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Recap ~ First Saturday Arts Market, Houston 3/6/10

March 8, 2010

In my last post, I mentioned heat, cold, wind and rain.  I don’t think I mentioned poor sales.  We have a philosophy that we live by when doing these shows.  If the venue is good, the weather is good, the advertising has been good, and there are people there, then just because we don’t sell doesn’t necessarily make it a bad show.  We did the First Saturday Arts Market in Houston seven times last year, and except for December, our sales increased every time.

Our philosophy is that Our Buyers didn’t show up this time.  Well… MY buyers didn’t show up.  Nell’s did.  Two of her mini florals sold.  That’s it.  We stopped at Cracker Barrel on the way home and used our sales revenue to buy breakfast.  Even managed to leave a tip.  Her minis, which we usually have on a table right at the aisle, are great little traffic stoppers.  The majority of the buyers at these shows are women or couples, and very few women can walk past without stopping to picking up one of these little gems.  Of course, the genius behind this is that once they’ve stopped, they will look up and come into the booth to browse the rest of the artwork as well.  And they did.  They just didn’t buy.

Mitch Cohen, who runs this market, always has live music.  One of my personal favorites is Kenneth Scott (above).  Kenneth can get your adrenaline going with his acoustic guitar work, and that also livens the crowd up as well.

Below are a couple of pictures of parts of the booth.  The first one features my partner and the love of my life.  Nell works as hard as anyone at setup and teardown, and often does most of the driving on these trips, so I can take photos along the way.  She may be small, but she’s tough.  She’s also perfectly capable of explaining what gouache is, and a bit about the subjects and my methods when I’m not in the booth.  It also tickles her to death when someone buys one of her minis.  The second picture includes me, trying to appear nonchalant, which I never am during a show.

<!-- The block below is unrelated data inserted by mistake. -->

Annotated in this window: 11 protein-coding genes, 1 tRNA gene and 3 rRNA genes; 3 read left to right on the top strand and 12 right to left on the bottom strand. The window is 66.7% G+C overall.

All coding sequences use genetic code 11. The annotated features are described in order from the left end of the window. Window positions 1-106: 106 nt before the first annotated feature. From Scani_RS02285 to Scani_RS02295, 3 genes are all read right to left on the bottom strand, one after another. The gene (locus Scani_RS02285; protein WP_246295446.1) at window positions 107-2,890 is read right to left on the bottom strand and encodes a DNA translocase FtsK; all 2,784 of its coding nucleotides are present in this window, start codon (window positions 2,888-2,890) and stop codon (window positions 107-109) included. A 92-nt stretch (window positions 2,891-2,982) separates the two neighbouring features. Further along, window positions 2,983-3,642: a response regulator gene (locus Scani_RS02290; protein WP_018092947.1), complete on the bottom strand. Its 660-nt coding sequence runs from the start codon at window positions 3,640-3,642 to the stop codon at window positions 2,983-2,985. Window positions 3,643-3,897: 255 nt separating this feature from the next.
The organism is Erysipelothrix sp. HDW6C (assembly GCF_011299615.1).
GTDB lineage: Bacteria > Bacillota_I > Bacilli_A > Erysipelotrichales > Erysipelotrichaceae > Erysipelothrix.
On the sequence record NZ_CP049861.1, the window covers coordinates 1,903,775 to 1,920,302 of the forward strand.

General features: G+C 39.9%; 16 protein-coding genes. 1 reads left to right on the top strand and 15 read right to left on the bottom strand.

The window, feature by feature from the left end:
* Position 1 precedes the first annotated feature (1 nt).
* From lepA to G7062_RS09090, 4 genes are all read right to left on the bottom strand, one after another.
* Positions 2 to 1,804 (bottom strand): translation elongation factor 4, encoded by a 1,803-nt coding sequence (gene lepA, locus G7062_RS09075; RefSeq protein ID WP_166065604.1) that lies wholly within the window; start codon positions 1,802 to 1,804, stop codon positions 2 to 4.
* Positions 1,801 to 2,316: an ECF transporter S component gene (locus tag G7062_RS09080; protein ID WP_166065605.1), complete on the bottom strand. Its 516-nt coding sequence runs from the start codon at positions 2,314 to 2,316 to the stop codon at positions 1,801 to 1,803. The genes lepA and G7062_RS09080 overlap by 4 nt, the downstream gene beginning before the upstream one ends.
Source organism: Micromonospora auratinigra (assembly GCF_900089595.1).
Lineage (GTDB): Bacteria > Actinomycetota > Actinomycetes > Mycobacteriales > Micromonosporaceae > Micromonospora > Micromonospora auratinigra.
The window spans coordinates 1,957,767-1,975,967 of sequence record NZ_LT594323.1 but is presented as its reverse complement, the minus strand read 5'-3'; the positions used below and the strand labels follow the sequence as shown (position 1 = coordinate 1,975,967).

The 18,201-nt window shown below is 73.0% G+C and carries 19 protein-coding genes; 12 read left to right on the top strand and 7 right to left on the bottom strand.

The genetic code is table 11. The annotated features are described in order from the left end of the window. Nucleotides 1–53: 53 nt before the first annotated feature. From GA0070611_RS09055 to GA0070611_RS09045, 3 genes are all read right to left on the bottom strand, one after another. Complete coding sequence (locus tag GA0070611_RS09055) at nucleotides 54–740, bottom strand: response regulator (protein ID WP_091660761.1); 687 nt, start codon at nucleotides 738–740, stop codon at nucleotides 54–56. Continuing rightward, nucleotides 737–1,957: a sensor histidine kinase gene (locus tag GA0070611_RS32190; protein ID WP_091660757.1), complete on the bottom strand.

The next picture is an overall shot of the booth.

When I see a shot like this, I realize that it’s probably best to always have the back wall of the tent down, to eliminate the visual clutter behind us.  But this particular show is pretty casual, so I don’t always worry about it.  Another thing we talked about during the show is that the drapes for the tables need to be of a material that doesn’t wrinkle so bad.  They have to be folded and packed in a tub with other items, and we don’t think about it between shows.  We may still be putting up too much work, but it’s difficult to edit it down, and we do think people enjoy browsing.  Whether we’re giving them too many choices is still a subject of discussion.

It wasn’t a bad crowd, and we did get some traffic in the booth, but not like we’ve had at this venue in the past.  It just wasn’t the same crowd.  There was a Chamber of Commerce crawfish boil in the next parking lot down from us, and they were not our usual patrons.  We did think we saw some interest in a couple of the landscapes and the street scenes, but then they picked up a card, said “We’ll be back.” which of course, is a nice way of saying goodby.

It was a beautiful day.  A little cool in late afternoon, but nice.  I’ve heard that it was a profitable show for some.  It just wasn’t our day.  Our buyers stayed home, did the yard, and barbequed.

The trailer worked out beautifully.  Everything had its place.  I had packed specific work in specific tubs, which I rarely do, and just before teardown we decided that I would take down and pack the work for this tub, and Nell would do the work for that tub.  We were able to work independently which made it go faster.  By handling separate tasks, we managed to get everything down and piled in our booth space in less than an hour.  The trailer did take a little more time to get a good parking space to load, but it wasn’t bad.  One of the entertainers pulled in and parked right in the loading zone, and got out to chat with friends/admirers.  It actually only caused a very small delay, but by the time you’ve done your eleven hours, you’re ready to load up and go home, and it doesn’t take much to irritate you.

Was it a good show?  Not for us.  We lost money on this one.  But we’re booked in for the April and May shows, and look forward to Our Buyers showing up at those.  Are we discouraged?  Not at all.

Momma said there’d be days like this.

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3 Comments leave one →
  1. March 9, 2010 2:16 am

    Ralph,

    The bottom, and third photo from the bottom aren’t showing up.

    Nice displays! You’ll will make a sale next time.

    Don

    • March 9, 2010 3:49 pm

      Don’t know what the problem might be, Don. They’re showing up when I open it. Thanks.

  2. March 16, 2010 11:48 pm

    One day I’ll own a Parker Family collection. Love reading your posts too y’all. I would LOVE these photos and if you have more. We post them online at flickr.com too. Holler if you sign up. Here’s the group: http://www.flickr.com/groups/yalestreetmarket/

    Cheers! See ya soon.
    Mitch

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